However, their behaviour can change if they feel scared or stressed. Guinea pigs are prey animals so are always on the look out for potential dangers and like to have a safe space to retreat to when they feel threatened. When they do feel unsafe, they can become aggressive or hide away, and occasionally guinea pigs can bite. This is very rare, and a great way to keep your guinea pigs feeling safe is to provide them with plenty of tunnels and hiding places in their housing.
Guinea pigs enjoy play, so need plenty of toys in their housing for exercise and enrichment. They are also natural foragers, so a great way to keep them entertained is to hide food, for example scattering their nuggets in the feeding hay, which will also ensure that they eat plenty of tasty hay.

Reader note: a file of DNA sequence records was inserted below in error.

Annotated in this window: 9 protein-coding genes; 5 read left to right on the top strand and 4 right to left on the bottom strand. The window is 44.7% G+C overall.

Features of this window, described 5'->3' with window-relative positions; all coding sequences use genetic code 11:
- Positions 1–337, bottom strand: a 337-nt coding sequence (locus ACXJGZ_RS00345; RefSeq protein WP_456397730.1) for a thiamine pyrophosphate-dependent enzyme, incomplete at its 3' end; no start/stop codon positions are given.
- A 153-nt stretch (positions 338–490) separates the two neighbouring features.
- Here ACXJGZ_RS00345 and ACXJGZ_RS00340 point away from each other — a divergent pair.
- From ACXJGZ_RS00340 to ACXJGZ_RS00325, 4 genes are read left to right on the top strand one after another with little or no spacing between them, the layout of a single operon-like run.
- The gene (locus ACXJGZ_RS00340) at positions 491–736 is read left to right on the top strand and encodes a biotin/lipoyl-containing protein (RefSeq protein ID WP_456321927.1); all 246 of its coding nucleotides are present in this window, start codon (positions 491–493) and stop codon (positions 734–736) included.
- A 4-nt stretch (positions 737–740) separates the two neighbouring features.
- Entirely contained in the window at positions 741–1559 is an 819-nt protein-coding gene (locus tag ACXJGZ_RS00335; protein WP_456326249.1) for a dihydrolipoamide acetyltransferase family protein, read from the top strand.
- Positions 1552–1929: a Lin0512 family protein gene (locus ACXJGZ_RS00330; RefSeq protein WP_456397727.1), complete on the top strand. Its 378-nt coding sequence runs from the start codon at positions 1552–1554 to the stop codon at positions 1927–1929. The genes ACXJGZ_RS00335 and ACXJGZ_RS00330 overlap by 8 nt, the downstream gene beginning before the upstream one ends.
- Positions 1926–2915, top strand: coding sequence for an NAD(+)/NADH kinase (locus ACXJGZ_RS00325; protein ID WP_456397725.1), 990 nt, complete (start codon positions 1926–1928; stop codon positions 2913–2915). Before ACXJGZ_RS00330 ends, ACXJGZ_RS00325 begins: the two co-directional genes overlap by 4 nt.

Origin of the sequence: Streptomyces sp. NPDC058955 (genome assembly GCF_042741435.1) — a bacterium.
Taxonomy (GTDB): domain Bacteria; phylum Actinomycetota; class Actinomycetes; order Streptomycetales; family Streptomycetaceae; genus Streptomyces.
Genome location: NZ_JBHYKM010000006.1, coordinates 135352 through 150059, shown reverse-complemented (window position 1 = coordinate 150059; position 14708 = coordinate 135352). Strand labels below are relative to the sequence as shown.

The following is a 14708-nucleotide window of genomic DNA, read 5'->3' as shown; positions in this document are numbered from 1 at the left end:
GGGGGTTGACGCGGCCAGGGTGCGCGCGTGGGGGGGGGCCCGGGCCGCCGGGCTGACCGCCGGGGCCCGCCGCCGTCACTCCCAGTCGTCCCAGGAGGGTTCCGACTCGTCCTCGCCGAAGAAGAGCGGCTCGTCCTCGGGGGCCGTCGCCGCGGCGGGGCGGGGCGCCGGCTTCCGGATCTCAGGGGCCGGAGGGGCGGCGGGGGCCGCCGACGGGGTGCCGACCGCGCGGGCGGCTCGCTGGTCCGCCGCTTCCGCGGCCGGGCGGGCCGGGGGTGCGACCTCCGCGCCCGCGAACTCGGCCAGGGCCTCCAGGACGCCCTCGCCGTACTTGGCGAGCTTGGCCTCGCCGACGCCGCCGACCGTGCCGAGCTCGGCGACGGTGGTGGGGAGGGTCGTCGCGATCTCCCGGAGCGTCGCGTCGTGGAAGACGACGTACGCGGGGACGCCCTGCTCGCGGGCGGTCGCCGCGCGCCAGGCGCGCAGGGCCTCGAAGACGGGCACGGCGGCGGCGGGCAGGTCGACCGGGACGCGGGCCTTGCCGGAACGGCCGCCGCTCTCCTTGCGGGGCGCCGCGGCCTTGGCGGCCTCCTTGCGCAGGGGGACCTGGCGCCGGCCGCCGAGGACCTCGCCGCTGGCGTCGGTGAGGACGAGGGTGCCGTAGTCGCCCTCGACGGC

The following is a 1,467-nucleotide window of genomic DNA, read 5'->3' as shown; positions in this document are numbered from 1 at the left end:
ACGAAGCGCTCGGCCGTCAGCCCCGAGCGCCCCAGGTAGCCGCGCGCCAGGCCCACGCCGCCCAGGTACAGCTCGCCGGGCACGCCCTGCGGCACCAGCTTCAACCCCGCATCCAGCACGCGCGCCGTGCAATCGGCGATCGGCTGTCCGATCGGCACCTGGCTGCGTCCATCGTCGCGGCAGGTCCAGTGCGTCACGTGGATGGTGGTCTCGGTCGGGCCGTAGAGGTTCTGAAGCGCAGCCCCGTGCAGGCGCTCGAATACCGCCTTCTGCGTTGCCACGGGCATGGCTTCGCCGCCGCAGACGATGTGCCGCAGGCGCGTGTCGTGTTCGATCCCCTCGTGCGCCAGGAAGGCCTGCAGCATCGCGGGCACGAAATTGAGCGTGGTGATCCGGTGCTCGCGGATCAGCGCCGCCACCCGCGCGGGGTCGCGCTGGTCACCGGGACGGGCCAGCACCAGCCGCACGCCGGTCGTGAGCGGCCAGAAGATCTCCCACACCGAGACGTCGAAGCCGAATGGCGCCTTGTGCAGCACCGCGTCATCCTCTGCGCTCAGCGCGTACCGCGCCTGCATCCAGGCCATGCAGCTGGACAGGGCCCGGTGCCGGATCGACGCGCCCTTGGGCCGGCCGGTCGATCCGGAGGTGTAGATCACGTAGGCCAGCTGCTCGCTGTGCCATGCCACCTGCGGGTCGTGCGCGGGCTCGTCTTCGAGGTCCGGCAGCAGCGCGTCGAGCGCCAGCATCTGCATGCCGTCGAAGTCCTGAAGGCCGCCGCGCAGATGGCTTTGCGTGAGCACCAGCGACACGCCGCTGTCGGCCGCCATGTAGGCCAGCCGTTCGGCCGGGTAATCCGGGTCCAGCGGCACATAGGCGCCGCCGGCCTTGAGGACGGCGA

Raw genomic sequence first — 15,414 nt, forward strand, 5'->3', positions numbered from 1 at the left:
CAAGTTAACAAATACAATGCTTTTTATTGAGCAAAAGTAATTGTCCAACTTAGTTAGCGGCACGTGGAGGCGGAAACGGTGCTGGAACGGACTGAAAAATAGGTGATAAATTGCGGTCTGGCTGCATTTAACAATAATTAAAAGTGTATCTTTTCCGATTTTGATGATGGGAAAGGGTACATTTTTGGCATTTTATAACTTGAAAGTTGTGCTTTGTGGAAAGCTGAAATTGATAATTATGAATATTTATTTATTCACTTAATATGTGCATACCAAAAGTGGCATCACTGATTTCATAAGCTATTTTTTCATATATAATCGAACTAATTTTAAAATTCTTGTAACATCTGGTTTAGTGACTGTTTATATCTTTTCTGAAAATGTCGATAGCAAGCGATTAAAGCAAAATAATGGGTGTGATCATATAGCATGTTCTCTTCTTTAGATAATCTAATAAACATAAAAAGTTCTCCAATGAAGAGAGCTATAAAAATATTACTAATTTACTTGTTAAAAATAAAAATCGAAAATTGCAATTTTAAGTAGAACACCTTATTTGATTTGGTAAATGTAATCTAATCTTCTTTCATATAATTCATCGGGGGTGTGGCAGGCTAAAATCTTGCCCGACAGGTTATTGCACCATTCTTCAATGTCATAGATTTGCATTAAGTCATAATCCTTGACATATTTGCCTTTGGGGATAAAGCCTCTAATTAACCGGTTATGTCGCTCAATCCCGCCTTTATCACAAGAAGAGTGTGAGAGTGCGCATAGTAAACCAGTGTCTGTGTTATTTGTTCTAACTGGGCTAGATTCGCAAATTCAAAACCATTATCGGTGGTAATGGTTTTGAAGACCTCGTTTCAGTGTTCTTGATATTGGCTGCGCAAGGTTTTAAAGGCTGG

Other toys to keep your piggies entertained include: hides; tunnels; treat balls; forage cubes; wicker balls; and always lots of tasty feeding hay to munch on!
Guinea pigs can live both outdoors or indoors. Although in these two environments, their housing will be slightly different, the fundamentals of a great guinea pig house are the same. Your guinea pigs’ housing is essentially their ‘bedroom’ – their sleeping quarters, so it should be permanently attached to a much larger run for their general living space. Guinea pigs only sleep for around four hours a day, so they’ll need plenty of space to exercise throughout the day and night.